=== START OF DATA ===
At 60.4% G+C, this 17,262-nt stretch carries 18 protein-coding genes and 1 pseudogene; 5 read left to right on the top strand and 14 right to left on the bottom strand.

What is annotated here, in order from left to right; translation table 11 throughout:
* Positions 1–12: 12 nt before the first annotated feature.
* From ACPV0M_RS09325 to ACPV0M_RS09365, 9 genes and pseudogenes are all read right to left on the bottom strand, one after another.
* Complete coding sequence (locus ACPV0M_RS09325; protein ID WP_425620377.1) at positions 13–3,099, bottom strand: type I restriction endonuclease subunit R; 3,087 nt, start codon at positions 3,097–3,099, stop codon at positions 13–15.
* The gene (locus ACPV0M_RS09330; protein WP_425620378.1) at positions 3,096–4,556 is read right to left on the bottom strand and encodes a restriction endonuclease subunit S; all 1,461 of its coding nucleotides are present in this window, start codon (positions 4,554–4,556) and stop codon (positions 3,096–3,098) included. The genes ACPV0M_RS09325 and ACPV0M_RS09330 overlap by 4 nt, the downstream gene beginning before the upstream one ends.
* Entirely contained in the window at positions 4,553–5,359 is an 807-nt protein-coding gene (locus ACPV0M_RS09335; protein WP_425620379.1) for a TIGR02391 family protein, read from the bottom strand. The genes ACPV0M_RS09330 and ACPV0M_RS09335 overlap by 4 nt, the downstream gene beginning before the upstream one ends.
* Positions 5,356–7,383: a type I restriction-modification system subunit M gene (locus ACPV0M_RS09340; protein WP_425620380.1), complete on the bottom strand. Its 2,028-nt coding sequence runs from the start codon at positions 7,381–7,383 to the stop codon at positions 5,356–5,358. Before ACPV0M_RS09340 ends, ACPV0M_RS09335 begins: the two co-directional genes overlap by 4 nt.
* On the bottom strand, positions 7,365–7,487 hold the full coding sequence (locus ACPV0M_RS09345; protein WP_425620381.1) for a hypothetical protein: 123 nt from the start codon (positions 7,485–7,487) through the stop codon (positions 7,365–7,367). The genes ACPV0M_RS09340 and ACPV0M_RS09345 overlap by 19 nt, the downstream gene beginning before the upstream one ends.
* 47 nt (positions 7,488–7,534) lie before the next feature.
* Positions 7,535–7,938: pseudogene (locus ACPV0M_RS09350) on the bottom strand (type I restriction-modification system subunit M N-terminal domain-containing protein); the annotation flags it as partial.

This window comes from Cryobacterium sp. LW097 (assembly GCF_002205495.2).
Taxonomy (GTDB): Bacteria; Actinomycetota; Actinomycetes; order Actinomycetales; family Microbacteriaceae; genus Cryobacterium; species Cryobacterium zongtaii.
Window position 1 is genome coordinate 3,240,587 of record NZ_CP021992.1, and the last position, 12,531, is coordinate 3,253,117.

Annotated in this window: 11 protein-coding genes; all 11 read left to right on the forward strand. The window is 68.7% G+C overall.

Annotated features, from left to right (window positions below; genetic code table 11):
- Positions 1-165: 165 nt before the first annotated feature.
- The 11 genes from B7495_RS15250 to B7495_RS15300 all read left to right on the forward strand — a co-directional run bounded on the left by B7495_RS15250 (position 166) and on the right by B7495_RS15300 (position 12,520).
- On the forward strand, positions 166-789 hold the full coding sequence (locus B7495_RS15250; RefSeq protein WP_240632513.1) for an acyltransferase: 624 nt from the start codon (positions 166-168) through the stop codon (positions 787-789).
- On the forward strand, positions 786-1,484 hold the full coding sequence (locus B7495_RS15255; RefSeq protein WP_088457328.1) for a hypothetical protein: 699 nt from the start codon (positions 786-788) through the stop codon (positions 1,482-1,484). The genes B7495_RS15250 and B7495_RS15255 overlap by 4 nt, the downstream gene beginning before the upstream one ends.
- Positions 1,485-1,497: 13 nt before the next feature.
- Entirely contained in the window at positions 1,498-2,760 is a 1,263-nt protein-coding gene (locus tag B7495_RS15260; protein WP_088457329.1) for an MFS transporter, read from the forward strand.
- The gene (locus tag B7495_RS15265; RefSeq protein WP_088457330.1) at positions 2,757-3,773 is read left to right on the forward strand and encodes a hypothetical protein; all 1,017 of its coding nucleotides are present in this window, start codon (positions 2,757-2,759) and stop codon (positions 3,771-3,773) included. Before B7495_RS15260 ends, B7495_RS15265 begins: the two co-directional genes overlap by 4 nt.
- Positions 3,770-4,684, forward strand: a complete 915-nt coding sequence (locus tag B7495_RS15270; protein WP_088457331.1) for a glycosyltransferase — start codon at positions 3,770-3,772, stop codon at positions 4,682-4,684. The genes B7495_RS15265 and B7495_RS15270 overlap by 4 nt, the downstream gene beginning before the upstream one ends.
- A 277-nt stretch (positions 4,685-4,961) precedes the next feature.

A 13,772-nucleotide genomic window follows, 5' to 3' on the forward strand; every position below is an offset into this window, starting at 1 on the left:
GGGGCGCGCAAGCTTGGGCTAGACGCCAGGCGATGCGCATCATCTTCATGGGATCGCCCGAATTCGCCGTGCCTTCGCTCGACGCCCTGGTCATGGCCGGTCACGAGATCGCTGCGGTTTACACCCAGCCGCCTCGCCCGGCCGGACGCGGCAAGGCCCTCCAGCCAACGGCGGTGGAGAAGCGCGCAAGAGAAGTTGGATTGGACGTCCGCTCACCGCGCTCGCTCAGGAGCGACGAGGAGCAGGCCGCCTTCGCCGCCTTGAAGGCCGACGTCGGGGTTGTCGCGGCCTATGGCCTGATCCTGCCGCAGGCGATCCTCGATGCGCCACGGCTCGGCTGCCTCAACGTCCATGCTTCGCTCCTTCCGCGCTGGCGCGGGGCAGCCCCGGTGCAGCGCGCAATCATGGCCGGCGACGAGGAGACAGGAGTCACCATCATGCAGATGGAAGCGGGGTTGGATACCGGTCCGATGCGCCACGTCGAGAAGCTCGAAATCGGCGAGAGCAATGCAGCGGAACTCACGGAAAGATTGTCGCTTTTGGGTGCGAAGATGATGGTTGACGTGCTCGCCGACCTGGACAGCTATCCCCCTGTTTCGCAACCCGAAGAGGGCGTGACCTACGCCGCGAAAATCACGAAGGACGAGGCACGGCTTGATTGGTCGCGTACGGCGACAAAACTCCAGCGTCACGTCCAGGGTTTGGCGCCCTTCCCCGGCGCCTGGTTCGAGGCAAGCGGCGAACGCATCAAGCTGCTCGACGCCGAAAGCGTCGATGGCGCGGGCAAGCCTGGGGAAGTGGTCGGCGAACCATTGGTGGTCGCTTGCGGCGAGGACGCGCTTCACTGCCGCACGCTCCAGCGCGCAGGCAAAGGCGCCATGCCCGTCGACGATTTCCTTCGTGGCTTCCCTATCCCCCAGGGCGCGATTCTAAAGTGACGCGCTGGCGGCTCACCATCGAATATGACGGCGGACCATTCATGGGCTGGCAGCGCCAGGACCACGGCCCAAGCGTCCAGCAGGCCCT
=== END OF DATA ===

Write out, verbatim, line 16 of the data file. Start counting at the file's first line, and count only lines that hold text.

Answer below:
Annotated features, from left to right (window positions below; genetic code table 11):